Home | Research on Congenital Disorders of Glycosylation (CDGs)
Research on Congenital Disorders of Glycosylation (CDGs)
GGC’s Research Division actively studies a group of inherited diseases called the Congenital Disorders of Glycosylation or CDGs. These rare diseases are caused by defects in enzymes and proteins responsible for adding sugars onto proteins and lipids, a process known as glycosylation. When proteins or lipids in the cell are abnormally glycosylated, their biological functions can become impaired. Patients with CDGs have multisystem complications reflecting the central importance of glycosylation to the development and maintenance of most major organ systems in the human body. Once thought to be very rare, more and more CDG types that affect the different glycosylation pathways in the cell are being identified each year (see figure below; courtesy of Dr. Hudson Freeze, SBP Discovery Institute).
GGC researchers are currently studying CDGs on many levels, including the identifying new types, investigating how abnormal glycosylation causes the tissue-specific symptoms of these disorders and exploring novel treatments in partnership with pharmaceutical companies.The Division is taking advantage of zebrafish model for CDGs and induced pluripotent stem cell-derived liver and brain cells to unravel the complex nature of CDGs and hopefully the key proteins involved in the disease process. GGC researchers including staff scientist Dr. Seok-Ho Yu also employ novel chemical biology techniques to identify the glycoproteins that are most sensitive to global defects in glycosylation.Much of this work is done in collaboration with other research groups around the country, including the following projects:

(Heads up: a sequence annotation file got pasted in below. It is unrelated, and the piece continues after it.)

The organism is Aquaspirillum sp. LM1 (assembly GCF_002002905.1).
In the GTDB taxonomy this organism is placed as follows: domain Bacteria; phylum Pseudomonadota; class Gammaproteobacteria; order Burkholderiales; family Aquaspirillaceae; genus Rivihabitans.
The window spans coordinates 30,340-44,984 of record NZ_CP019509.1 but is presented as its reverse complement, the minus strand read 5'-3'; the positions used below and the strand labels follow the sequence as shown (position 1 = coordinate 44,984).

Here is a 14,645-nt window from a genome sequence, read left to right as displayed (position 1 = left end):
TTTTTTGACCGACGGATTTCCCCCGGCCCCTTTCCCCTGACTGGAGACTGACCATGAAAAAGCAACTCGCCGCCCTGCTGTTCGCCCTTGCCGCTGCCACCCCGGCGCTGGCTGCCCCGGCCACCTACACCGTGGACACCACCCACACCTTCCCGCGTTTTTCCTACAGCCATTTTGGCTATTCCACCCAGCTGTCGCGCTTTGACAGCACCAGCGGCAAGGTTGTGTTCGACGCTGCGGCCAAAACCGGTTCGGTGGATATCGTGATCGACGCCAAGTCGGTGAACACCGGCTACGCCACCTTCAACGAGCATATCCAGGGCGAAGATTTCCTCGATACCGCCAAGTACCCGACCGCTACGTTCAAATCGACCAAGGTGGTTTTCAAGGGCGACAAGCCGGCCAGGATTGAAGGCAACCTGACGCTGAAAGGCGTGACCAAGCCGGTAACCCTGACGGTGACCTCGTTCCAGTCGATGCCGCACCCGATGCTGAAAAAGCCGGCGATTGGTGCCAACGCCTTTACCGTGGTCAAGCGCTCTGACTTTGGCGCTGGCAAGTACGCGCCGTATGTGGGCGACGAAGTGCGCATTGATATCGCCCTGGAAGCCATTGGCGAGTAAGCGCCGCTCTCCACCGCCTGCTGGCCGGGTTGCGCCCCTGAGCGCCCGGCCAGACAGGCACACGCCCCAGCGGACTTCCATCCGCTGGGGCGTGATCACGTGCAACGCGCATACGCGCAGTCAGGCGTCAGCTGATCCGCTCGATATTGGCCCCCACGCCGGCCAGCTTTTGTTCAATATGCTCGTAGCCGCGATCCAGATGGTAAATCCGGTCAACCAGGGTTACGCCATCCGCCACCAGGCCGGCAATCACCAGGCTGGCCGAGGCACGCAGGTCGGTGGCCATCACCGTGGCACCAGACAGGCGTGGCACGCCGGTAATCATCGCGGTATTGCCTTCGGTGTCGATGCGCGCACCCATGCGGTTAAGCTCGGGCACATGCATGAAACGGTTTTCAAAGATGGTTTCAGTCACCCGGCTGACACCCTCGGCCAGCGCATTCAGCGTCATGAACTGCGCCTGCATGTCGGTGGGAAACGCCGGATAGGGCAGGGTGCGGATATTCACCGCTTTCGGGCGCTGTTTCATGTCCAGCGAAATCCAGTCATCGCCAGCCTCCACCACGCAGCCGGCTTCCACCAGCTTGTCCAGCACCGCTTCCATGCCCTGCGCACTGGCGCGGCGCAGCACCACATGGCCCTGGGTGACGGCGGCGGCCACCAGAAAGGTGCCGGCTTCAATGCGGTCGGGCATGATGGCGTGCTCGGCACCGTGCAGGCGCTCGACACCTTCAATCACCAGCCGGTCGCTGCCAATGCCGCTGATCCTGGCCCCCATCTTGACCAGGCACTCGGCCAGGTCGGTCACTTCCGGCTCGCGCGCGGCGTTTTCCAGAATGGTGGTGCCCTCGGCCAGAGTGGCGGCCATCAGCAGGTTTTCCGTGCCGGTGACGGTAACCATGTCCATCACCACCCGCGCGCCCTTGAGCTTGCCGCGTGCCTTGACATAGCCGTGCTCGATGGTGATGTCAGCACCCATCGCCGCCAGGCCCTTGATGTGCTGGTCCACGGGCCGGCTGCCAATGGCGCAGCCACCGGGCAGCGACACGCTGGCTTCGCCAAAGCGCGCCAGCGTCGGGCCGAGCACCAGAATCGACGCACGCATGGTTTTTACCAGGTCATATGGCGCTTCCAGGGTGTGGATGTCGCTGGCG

Identification and characterization of novel CDG types (in collaboration with Hudson Freeze at Sanford-Burnham-Prebys)
Molecular pathogenesis of glycolipid-based CDGs using patient-derived neural crest cells (in collaboration with Steve Dalton and Michael Tiemeyer at UGA)
Harnessing selective enzymatic labeling to monitor loss of sialic acid in GNE myopathy (in collaboration with Marjan Huizing at NHGRI)
When our daughter Lucy had a metabolic crisis at 7 days old, we were shocked and devastated to find out that she was born with a rare genetic disorder (MSUD). Her newborn screening results did not make it back in time to prevent the crisis, and no one at our local hospital was familiar with the disease. They did not know how to treat her.
Calls were made to Greenwood Genetic Center to confirm her diagnosis and guide her care. Dr. Champaigne and Ami...